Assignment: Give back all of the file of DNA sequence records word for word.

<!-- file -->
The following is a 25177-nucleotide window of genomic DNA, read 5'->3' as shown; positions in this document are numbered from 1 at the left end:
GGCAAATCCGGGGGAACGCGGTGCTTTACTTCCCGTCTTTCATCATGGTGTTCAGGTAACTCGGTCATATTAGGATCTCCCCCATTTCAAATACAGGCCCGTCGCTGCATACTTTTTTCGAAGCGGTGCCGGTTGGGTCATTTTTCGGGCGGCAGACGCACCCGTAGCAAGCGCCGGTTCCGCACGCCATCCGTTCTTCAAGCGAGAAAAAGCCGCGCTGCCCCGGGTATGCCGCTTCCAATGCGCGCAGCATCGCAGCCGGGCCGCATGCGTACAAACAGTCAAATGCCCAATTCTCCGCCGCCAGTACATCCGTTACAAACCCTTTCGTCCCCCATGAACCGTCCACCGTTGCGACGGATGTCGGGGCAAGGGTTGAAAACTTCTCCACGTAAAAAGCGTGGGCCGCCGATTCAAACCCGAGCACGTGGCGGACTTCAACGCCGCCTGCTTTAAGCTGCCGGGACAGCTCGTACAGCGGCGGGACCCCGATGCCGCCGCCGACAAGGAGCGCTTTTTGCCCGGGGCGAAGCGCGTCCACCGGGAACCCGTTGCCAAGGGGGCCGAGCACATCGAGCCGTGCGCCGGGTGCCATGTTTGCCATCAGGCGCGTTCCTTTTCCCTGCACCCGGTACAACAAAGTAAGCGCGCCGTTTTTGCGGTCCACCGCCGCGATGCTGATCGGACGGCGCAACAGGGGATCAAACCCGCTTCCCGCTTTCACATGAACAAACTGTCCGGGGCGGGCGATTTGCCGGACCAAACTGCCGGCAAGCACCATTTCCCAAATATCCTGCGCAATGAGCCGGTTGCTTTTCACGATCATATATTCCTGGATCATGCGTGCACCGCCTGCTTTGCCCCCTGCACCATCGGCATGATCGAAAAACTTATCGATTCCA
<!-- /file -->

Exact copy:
The following is a 25177-nucleotide window of genomic DNA, read 5'->3' as shown; positions in this document are numbered from 1 at the left end:
GGCAAATCCGGGGGAACGCGGTGCTTTACTTCCCGTCTTTCATCATGGTGTTCAGGTAACTCGGTCATATTAGGATCTCCCCCATTTCAAATACAGGCCCGTCGCTGCATACTTTTTTCGAAGCGGTGCCGGTTGGGTCATTTTTCGGGCGGCAGACGCACCCGTAGCAAGCGCCGGTTCCGCACGCCATCCGTTCTTCAAGCGAGAAAAAGCCGCGCTGCCCCGGGTATGCCGCTTCCAATGCGCGCAGCATCGCAGCCGGGCCGCATGCGTACAAACAGTCAAATGCCCAATTCTCCGCCGCCAGTACATCCGTTACAAACCCTTTCGTCCCCCATGAACCGTCCACCGTTGCGACGGATGTCGGGGCAAGGGTTGAAAACTTCTCCACGTAAAAAGCGTGGGCCGCCGATTCAAACCCGAGCACGTGGCGGACTTCAACGCCGCCTGCTTTAAGCTGCCGGGACAGCTCGTACAGCGGCGGGACCCCGATGCCGCCGCCGACAAGGAGCGCTTTTTGCCCGGGGCGAAGCGCGTCCACCGGGAACCCGTTGCCAAGGGGGCCGAGCACATCGAGCCGTGCGCCGGGTGCCATGTTTGCCATCAGGCGCGTTCCTTTTCCCTGCACCCGGTACAACAAAGTAAGCGCGCCGTTTTTGCGGTCCACCGCCGCGATGCTGATCGGACGGCGCAACAGGGGATCAAACCCGCTTCCCGCTTTCACATGAACAAACTGTCCGGGGCGGGCGATTTGCCGGACCAAACTGCCGGCAAGCACCATTTCCCAAATATCCTGCGCAATGAGCCGGTTGCTTTTCACGATCATATATTCCTGGATCATGCGTGCACCGCCTGCTTTGCCCCCTGCACCATCGGCATGATCGAAAAACTTATCGATTCCA